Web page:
Improving Your Golf 101: Blue Heron Pines Golf Academy continues helping games grow
Blue Heron Pines head golf instructor Bruce Chelucci of Egg Harbor Township instructs Julianne Dods of Linwood during a women's golf clinic at the club. For the second year, the club’s golf academy gives participants a chance to improve their games by working with pros.

Picture a classroom, only it's open air, with tee boxes instead of desks. Imagine a higher-learning establishment without textbooks, except perhaps the textbook swing. Forget tests, or diplomas, but expect personalized attention.

This is the Golf Academy, in its second year as part of Blue Heron Pines Golf Club. It meets at 5 p.m. Wednesdays and Thursdays, where a $35 "tuition" payment yields one hour of instruction, nine holes of golf and a snack.

The current Wednesday group began as a Ladies Night outing for members of Tilton Fitness, a business partner of Blue Heron. The class has expanded to include teenagers, 70-somethings and the occasional male participant.

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"Everyone is accepted regardless of their ability level. Everyone can participate at their own level and everyone goes home happy," says Julianne Dods, not only vice-president and general manager of Tilton Fitness and founder of this clinic, but also a participant. "There is always something you can pick up on."

Instructors are David Lee, who captured a state championship while playing for Egg Harbor Township High School in 1994, and Bruce Chelucci, a16-year teaching professional from Wilmington, Del. Each also works with high-ranking players.

Chelucci instructs Mays Landing native Joanna Coe, a three-time collegiate All-American at Rollins College in Florida, and a participant for an at-large berth at the ShopRite LPGA Classic later this month at Seaview Country Club. Lee works with Mays Landing native Pete Barron, a sectional finalist for the men's U.S. Open, and Harin Lee, a New York high school state champion.

Participants at the Blue Heron clinics aren't aiming to dominate leaderboards; they simply want to snare some pointers. Since many return each week, instructors get a good idea of what to address in their games.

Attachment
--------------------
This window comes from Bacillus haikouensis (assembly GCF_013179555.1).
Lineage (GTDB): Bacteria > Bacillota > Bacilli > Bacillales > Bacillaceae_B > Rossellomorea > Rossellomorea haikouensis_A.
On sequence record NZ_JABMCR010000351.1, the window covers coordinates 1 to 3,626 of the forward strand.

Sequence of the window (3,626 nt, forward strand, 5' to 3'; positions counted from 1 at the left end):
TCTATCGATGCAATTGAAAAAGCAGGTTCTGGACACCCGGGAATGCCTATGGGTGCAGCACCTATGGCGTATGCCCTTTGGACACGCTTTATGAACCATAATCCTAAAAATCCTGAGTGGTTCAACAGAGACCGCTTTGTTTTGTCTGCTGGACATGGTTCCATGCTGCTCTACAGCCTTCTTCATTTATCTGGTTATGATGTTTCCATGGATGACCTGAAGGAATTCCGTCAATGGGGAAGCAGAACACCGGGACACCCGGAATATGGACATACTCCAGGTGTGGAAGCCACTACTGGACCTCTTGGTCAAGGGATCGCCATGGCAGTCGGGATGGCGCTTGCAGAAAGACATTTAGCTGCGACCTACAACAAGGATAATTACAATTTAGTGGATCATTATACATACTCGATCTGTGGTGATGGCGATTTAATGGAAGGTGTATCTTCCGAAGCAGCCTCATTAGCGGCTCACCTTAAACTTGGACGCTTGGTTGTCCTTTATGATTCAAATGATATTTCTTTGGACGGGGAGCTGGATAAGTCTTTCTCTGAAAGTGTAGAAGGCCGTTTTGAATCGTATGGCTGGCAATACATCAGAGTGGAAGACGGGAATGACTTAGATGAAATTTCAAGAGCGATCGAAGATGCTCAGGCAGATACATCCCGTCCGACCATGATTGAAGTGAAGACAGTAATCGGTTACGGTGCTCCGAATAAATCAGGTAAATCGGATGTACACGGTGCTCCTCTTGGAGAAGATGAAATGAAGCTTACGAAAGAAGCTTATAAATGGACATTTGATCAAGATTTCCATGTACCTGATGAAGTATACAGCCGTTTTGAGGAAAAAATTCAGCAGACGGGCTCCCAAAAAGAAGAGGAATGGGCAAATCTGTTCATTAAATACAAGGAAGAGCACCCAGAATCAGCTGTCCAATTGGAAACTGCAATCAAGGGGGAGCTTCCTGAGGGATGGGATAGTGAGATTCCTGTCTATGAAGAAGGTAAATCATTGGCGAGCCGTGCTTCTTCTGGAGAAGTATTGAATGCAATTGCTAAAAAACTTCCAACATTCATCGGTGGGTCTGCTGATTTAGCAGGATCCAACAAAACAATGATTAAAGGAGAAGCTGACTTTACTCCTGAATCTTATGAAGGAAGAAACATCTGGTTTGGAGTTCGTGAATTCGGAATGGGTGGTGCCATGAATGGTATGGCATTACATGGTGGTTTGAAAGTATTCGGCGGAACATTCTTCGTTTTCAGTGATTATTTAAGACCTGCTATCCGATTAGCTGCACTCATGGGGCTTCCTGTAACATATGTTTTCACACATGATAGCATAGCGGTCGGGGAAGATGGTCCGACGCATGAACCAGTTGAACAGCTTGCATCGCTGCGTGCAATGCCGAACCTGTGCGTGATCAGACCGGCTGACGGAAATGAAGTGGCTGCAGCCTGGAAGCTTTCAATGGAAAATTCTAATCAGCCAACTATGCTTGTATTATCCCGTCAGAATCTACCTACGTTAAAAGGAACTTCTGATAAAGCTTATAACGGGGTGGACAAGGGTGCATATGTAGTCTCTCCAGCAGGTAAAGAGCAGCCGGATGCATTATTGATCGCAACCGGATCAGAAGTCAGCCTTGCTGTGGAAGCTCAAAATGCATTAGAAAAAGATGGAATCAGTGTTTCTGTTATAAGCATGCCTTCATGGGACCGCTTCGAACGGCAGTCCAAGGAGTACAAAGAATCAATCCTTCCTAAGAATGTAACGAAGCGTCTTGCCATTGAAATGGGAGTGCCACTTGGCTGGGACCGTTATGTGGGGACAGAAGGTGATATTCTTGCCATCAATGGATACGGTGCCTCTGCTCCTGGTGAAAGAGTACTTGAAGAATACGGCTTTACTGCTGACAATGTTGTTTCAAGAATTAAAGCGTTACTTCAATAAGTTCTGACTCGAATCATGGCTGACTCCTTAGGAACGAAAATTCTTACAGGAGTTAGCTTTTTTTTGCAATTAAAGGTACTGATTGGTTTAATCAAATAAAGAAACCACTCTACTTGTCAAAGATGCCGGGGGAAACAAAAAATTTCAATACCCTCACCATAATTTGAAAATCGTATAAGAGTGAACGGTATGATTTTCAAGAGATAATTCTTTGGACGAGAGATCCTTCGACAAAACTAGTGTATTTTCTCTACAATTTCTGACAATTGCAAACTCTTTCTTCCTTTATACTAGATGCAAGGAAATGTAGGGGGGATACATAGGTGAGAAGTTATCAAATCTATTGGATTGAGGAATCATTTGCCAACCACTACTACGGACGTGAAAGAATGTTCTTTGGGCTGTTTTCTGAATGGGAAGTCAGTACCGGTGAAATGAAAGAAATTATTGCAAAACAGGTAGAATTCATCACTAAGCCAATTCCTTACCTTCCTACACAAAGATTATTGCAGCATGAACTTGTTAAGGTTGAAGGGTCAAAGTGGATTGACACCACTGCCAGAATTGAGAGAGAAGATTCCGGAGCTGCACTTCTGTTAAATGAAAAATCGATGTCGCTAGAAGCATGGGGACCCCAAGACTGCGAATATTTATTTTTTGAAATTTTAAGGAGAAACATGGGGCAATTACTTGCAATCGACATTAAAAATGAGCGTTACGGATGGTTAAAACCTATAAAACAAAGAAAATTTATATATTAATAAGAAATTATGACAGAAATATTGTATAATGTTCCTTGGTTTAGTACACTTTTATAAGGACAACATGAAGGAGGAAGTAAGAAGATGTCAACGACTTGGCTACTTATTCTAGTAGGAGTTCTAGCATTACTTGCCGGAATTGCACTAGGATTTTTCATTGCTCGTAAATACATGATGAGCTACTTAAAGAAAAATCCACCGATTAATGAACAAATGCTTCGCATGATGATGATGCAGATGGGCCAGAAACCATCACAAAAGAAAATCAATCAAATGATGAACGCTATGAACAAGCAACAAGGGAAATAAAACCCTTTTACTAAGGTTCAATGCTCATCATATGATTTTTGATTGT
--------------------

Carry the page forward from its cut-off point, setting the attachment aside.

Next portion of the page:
"We pick a common denominator that the entire group has trouble with and start with that," Chelucci says. "While people work on that, we can offer one-on-one tips on a particular area of concern for an individual. There is so much that can come into play. We focus on course management, the mental game, putting, physical fitness and certain shots people may want to work on."

The instruction is intensive, yet low key. A recent session - which attracted 15 people, although class size varies weekly - began with stretching techniques from Paul Brones, Tilton Fitness director of fitness. Chelucci and Lee followed by demonstrating the full-shoulder turn, using clubs and one another as props. They displayed the proper weight transfer needed to produce power, showing both the right and wrong way players come through the ball. The instructors also spoke to players one-on-one.

Chelucci and Lee put their patrons at ease. Balancing instruction with subtle encouragement, they addressed a core concern of the golf public. Many players already feel intimidated by hitting shots in front of an audience. A group clinic can make them feel like they joined Hackers Anonymous.

But that does not happen here, and the manner of instruction paid off handsomely. Nearly every player began launching high, straight shots after the lesson and some tinkering with their swing. The distance was inconsequential. What mattered was the satisfaction of making good contact.


Golf establishments continue offering deals for people with some disposable income. A membership at Tilton Fitness now provides an automatic associate membership at Blue Heron, a value of about $450.

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